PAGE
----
Furthest Right

Pass it on

Emotion is a powerful aspect of the human mind — There’s no denying it.

It’s a very necessary force that should never be ignored, but understood in the context of healthy, rational thought. A lot of issues that people have with emotion often involve an inability to understand why it is felt or whether or not they should feel that way.

Guilt is one such terribly-powerful feeling:

In the first empirical work to examine both stated intentions and actual behavior, researchers argue that this sort of negative message — evoking both fear and guilt — is a far more effective deterrent to potentially harmful behavior than positive hopeful or feel-good messages.

“Making people feel good is less important than making people feel accountable when it comes to making wise decisions about self-protection,” explain Kirsten A. Passyn (Salisbury University) and Mita Sujan (Tulane University) in the March 2006 issue of the Journal of Consumer Research. “Our work separates intentions from implementation and clarifies the role of emotions in this process.”

However, getting people to actually follow through on these intentions and change their behavior requires appeals combining fear and an emotion high in self-accountability, such as regret, guilt or challenge.

“[This research] suggests a new emotion-based approach to encouraging a wide range of health protection behaviors,” say Passyn and Sujan. “We illustrate the critical role of emotions in persuasion, especially for translating tendencies into action.” – ScienceDaily

That’s all fine and good.

The idea is that guilt is an anti-incentive of a sort, where your mental “at-peaceness” is basically held hostage by Guilt until you do something — anything — to appease it.

However, what happens when the monkeys don’t feel the blame by themselves; when they see Guilt as the penultimate reincarnation of Satan + Hitler, and themselves as the victim?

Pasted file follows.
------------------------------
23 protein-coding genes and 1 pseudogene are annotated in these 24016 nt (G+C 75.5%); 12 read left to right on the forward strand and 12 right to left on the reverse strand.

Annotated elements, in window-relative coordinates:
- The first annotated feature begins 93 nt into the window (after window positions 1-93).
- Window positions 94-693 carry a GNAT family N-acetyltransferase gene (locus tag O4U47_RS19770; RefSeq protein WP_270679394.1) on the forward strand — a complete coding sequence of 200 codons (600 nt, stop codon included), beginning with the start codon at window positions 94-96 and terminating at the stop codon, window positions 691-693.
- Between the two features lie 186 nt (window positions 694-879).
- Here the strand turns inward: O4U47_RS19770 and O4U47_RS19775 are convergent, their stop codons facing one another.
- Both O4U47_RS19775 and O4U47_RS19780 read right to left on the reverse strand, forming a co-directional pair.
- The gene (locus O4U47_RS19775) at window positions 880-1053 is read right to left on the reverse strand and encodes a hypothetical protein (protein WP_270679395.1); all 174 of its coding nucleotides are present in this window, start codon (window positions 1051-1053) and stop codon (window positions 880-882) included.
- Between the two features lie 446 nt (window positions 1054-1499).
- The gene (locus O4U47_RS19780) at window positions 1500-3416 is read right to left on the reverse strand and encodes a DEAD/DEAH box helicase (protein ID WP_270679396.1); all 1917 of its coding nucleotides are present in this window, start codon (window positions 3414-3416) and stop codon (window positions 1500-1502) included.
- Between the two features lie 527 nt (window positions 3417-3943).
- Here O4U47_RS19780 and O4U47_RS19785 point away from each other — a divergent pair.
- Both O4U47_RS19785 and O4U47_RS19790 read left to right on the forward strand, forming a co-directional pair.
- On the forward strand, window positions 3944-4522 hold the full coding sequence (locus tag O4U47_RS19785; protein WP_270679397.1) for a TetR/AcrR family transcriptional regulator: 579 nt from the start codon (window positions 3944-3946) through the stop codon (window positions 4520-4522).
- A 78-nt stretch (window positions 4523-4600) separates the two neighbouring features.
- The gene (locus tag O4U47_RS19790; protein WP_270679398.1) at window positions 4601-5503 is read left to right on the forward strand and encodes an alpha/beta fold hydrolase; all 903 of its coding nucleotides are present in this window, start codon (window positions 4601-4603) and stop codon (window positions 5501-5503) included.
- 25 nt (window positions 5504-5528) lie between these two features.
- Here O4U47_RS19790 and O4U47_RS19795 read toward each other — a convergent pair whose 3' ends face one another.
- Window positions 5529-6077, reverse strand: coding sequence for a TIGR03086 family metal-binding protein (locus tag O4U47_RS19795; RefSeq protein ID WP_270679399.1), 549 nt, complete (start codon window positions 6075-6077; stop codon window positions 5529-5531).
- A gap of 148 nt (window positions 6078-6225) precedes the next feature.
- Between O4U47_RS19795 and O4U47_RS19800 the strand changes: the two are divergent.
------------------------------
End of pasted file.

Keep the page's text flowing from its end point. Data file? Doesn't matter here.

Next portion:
…and how do they avoid its tolls and the call to responsibility Guilt urgently asks of them?

Here’s some ideas on how to avoid Guilt, in the ever-popular list form:

  • Distraction – We have plenty of fun and worthless things to get caught up in — internet, drugs, porn, etc.
  • Tokens – Make it appear to yourself that you’ve corrected the issue somehow, and call it a day — donate to charity, pray, go buy “green” products, etc.
  • Blame something other than yourself (often the “most effective” choice)

It’s a disease of the moderns. Most of these items appear together in a person trying to beg and appease Guilt in a dishonest manner, and it’s totally obvious to people who are totally reconciled with their Guilt and their other emotions.

The ingenious and the manipulative can leverage one’s Guilt to their advantage, and at one’s expense. The recent “Go Green” phenomenon of the last decade can be attributed to simple Guilt, and a failure of the masses to examine why Guilt is being felt — it’s simply being acted upon so that it can go away.

Shifting the blame is probably the most effective and most common method at dishonestly appeasing Guilt. When you can shrug your shoulders and say “it wasn’t me,” you can avoid responsibility…

“I couldn’t get a job and pay my bills because of this economy”; “The dog peed on the carpet, I swear!”; “Someone else will clean up that trash I just knocked over.”

…you can avoid responsibility for the time being, at least, by passing on the blame.

Pass it on as much as you want, Guilt will always find a reason to come back and collect what you owe, since Guilt doesn’t take BS from anybody.

Despite this personifying metaphor, one obvious problem in deceiving Guilt is that you aren’t really deceiving Guilt to make Guilt go away, you’re deceiving yourself!

Unless you’re totally adept at lying to yourself, you’ll never avoid the conflict in your head, so you’ve got to reconcile it in the world around you by taking charge and solving the REAL issue. Guilt is here to make sure we rectify our behavior.

Why not do that instead of closing the blinds and yelling “I’m in the shower!” when Guilt comes a-knocking? It’s only a matter of time before Guilt gets pissed and finds a way in through the window and chases you upstairs into the bedroom, where you meet your bloody end.

It’s much easier to do it the other way: the normal way. By not passing it on, accepting the blame, and paying what you owe. Emotion and external reality finally become parallel, and you gain a clear conscience.

You may see Guilt as an enemy, but when Guilt is circumvented, bad things happen in Realityland. When Guilt is properly appeased, things become well again.

Don’t misunderstand the intent of this emotion. Don’t let others take advantage of your Guilt. Guilt really loves you, and whether you see that or not is entirely up to you.

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